J Nutr Biochem. 2024 Jan 8:109571. doi: 10.1016/j.jnutbio.2024.109571. Online ahead of print.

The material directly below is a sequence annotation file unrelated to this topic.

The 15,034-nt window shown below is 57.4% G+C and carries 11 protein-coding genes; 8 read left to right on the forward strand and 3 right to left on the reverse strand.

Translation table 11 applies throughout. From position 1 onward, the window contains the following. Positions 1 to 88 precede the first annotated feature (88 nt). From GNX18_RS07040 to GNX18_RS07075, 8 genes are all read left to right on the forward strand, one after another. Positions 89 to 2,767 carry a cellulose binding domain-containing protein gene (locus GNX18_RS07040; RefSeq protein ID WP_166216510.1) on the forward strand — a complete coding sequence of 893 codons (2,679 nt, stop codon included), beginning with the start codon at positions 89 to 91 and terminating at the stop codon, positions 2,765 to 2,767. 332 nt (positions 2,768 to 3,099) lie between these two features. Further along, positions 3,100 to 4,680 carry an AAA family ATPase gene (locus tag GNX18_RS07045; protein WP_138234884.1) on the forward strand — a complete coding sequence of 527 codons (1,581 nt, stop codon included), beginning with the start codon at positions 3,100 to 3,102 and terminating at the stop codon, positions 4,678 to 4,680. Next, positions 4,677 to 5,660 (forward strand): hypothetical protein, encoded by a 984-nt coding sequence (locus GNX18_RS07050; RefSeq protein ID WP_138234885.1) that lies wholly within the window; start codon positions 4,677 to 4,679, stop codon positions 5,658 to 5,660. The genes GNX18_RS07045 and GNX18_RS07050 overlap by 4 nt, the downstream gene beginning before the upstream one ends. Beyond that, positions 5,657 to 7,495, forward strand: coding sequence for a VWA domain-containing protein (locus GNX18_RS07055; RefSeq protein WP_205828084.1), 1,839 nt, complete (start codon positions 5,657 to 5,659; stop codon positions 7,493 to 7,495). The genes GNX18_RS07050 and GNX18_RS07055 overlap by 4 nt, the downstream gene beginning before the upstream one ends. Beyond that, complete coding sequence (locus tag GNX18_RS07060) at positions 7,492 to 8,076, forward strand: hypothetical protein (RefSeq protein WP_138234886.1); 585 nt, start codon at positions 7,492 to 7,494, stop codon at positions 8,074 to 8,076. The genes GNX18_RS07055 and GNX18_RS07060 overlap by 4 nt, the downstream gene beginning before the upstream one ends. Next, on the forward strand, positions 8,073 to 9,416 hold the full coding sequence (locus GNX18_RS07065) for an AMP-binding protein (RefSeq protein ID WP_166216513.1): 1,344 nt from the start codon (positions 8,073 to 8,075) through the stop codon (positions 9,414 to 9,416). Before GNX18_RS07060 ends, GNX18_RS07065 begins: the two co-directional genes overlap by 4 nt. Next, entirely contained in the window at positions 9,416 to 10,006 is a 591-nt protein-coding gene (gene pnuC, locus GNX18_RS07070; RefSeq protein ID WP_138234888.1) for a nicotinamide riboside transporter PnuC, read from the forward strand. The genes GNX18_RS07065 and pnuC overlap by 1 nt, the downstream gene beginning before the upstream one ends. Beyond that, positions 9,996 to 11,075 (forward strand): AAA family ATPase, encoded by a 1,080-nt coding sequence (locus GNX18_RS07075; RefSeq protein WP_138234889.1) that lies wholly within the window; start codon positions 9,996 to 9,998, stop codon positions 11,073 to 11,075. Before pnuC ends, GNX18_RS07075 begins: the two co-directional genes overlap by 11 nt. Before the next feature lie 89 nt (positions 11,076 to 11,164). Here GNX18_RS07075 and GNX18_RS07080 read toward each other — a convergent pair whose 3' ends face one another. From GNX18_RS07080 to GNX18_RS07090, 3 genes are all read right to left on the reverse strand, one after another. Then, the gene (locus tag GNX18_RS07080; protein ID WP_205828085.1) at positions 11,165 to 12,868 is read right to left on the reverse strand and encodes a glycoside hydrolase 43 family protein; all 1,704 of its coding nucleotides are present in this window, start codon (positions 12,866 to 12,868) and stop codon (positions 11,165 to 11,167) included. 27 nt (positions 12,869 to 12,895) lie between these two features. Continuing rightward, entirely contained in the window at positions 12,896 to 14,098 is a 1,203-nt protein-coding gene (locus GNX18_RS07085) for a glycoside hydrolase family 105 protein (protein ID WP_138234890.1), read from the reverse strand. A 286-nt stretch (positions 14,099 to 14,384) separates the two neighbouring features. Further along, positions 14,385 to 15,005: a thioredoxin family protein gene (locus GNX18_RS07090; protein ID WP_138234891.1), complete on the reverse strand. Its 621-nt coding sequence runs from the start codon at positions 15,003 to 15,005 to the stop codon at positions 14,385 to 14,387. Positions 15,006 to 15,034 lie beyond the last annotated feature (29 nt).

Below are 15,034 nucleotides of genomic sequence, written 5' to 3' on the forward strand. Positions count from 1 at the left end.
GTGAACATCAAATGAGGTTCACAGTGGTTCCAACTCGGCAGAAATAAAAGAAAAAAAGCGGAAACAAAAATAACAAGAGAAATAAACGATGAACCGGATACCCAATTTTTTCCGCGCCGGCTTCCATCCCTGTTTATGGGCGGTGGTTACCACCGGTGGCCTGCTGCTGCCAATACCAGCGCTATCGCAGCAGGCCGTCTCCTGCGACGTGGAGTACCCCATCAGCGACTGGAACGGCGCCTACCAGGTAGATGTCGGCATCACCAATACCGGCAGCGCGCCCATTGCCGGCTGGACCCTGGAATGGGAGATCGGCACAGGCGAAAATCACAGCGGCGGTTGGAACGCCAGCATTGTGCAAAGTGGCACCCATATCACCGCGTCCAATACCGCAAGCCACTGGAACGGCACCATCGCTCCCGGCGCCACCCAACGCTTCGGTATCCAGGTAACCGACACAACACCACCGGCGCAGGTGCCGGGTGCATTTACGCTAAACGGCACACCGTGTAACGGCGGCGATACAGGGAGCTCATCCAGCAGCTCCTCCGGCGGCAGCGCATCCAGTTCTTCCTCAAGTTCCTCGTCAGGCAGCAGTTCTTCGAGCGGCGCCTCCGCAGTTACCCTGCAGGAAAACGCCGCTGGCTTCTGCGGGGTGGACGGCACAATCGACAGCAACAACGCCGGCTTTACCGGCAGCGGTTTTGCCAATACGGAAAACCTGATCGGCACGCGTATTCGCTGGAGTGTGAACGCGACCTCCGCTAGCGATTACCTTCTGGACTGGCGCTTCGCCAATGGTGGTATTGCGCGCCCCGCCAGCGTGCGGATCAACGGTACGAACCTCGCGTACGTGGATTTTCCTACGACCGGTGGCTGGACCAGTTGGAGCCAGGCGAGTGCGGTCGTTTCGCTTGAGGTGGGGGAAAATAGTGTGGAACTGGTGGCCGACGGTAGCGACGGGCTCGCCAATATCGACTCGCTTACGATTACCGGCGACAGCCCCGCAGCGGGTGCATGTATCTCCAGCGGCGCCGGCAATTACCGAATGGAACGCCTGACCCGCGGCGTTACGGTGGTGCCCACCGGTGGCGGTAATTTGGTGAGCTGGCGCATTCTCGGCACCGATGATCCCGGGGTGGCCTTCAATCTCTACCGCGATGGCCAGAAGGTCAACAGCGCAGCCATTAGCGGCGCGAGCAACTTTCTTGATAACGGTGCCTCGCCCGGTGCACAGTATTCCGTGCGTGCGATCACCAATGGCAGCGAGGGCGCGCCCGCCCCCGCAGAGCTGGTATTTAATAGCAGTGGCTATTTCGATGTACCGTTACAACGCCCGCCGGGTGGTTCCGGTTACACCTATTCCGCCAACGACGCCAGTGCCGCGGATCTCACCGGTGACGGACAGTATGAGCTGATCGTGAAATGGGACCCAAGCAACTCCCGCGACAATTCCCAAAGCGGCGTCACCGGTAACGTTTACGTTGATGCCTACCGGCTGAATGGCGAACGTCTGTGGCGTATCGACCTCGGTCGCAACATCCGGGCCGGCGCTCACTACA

Maternal nutrient intake influences the health of the offspring via microenvironmental systems in digestion and absorption. Maternal high fructose diet (HFD) impairs hippocampus-dependent memory in adult female rat offspring. However, the underlying mechanisms remain largely unclear. Maternal HFD causes microbiota dysbiosis. In this study, we find that the plasma level of butyrate, a major metabolite of microbiota, is significantly decreased in the adult female maternal HFD offspring. In these rats, GPR43, a butyrate receptor was downregulated in the hippocampus. Moreover, the expressions of mitochondrial transcription factor A (TFAM), and peroxisome proliferator-activated receptor gamma coactivator 1α (PGC-1α) were downregulated in the hippocampus. The decreases of these functional proteins were reversed by fructooligosaccharides (FOS, a probiotic) treatment in adulthood. Astrocytes are critical for energy metabolism in the brain. Primary astrocyte culture from female maternal HFD offspring indicated that GPR43 and the mitochondrial biogenesis were significantly suppressed, which was reversed by supplemental butyrate incubation. The oxygen consumption rate (OCR) was reduced in the HFD group and rescued by butyrate. Intriguingly, the nuclear histone deacetylase 4 (HDAC4) was enhanced in the HFD group, suggesting an inhibitory role of butyrate on histone deacetylase activity. Inhibition of HDAC4 effectively restored the OCR, bioenergetics, and biogenesis of mitochondria. Together, these results suggested that the impaired butyrate signaling by maternal HFD could underlie the reduced mitochondrial functions in the hippocampus via HDAC4-mediated epigenetic changes. ONE SENTENCE SUMMARY: Maternal HFD compromises astrocytic mitochondrial function via HDAC4-mediated epigenetic modifications that concomitantly occur with decreased levels of butyrate and GPR43 expression.